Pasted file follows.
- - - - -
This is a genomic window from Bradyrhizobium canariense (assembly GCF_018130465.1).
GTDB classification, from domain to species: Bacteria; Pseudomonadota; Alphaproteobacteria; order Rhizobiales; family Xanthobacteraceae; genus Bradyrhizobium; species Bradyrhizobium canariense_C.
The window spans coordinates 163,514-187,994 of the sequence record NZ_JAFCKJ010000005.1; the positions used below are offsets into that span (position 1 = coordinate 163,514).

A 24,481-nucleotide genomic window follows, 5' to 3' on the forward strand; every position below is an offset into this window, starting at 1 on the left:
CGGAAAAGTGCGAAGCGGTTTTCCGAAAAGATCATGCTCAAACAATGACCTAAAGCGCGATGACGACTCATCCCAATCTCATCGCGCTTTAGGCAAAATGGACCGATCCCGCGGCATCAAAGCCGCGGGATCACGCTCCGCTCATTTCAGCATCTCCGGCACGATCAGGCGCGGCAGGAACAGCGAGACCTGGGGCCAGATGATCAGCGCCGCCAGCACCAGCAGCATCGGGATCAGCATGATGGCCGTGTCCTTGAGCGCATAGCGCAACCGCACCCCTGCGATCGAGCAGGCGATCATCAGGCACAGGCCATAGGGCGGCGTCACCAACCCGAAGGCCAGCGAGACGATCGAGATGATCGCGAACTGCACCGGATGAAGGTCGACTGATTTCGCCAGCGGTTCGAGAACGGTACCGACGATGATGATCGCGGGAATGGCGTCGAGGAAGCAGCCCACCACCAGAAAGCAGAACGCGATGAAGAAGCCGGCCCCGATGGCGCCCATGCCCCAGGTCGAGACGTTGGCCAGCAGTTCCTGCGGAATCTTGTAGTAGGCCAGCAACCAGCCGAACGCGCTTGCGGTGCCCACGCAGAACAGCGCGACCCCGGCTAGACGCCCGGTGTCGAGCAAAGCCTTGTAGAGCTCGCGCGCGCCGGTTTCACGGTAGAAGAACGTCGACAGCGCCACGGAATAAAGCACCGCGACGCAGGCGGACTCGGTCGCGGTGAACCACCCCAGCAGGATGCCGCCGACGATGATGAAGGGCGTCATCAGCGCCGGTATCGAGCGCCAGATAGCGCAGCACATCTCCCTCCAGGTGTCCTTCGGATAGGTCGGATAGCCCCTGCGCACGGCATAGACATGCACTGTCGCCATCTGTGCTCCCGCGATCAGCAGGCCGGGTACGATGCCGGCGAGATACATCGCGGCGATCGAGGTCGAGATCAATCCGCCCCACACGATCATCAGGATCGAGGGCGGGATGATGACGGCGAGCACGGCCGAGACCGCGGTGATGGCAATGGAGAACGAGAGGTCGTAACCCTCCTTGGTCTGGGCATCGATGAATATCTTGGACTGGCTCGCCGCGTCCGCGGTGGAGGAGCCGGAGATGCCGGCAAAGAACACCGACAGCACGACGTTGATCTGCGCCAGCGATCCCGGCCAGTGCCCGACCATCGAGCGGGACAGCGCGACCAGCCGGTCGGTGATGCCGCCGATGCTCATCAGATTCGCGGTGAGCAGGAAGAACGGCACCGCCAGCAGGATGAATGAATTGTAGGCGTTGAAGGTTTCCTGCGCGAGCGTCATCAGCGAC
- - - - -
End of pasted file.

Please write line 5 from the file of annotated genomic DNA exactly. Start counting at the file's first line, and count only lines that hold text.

CGGAAAAGTGCGAAGCGGTTTTCCGAAAAGATCATGCTCAAACAATGACCTAAAGCGCGATGACGACTCATCCCAATCTCATCGCGCTTTAGGCAAAATGGACCGATCCCGCGGCATCAAAGCCGCGGGATCACGCTCCGCTCATTTCAGCATCTCCGGCACGATCAGGCGCGGCAGGAACAGCGAGACCTGGGGCCAGATGATCAGCGCCGCCAGCACCAGCAGCATCGGGATCAGCATGATGGCCGTGTCCTTGAGCGCATAGCGCAACCGCACCCCTGCGATCGAGCAGGCGATCATCAGGCACAGGCCATAGGGCGGCGTCACCAACCCGAAGGCCAGCGAGACGATCGAGATGATCGCGAACTGCACCGGATGAAGGTCGACTGATTTCGCCAGCGGTTCGAGAACGGTACCGACGATGATGATCGCGGGAATGGCGTCGAGGAAGCAGCCCACCACCAGAAAGCAGAACGCGATGAAGAAGCCGGCCCCGATGGCGCCCATGCCCCAGGTCGAGACGTTGGCCAGCAGTTCCTGCGGAATCTTGTAGTAGGCCAGCAACCAGCCGAACGCGCTTGCGGTGCCCACGCAGAACAGCGCGACCCCGGCTAGACGCCCGGTGTCGAGCAAAGCCTTGTAGAGCTCGCGCGCGCCGGTTTCACGGTAGAAGAACGTCGACAGCGCCACGGAATAAAGCACCGCGACGCAGGCGGACTCGGTCGCGGTGAACCACCCCAGCAGGATGCCGCCGACGATGATGAAGGGCGTCATCAGCGCCGGTATCGAGCGCCAGATAGCGCAGCACATCTCCCTCCAGGTGTCCTTCGGATAGGTCGGATAGCCCCTGCGCACGGCATAGACATGCACTGTCGCCATCTGTGCTCCCGCGATCAGCAGGCCGGGTACGATGCCGGCGAGATACATCGCGGCGATCGAGGTCGAGATCAATCCGCCCCACACGATCATCAGGATCGAGGGCGGGATGATGACGGCGAGCACGGCCGAGACCGCGGTGATGGCAATGGAGAACGAGAGGTCGTAACCCTCCTTGGTCTGGGCATCGATGAATATCTTGGACTGGCTCGCCGCGTCCGCGGTGGAGGAGCCGGAGATGCCGGCAAAGAACACCGACAGCACGACGTTGATCTGCGCCAGCGATCCCGGCCAGTGCCCGACCATCGAGCGGGACAGCGCGACCAGCCGGTCGGTGATGCCGCCGATGCTCATCAGATTCGCGGTGAGCAGGAAGAACGGCACCGCCAGCAGGATGAATGAATTGTAGGCGTTGAAGGTTTCCTGCGCGAGCGTCATCAGCGAC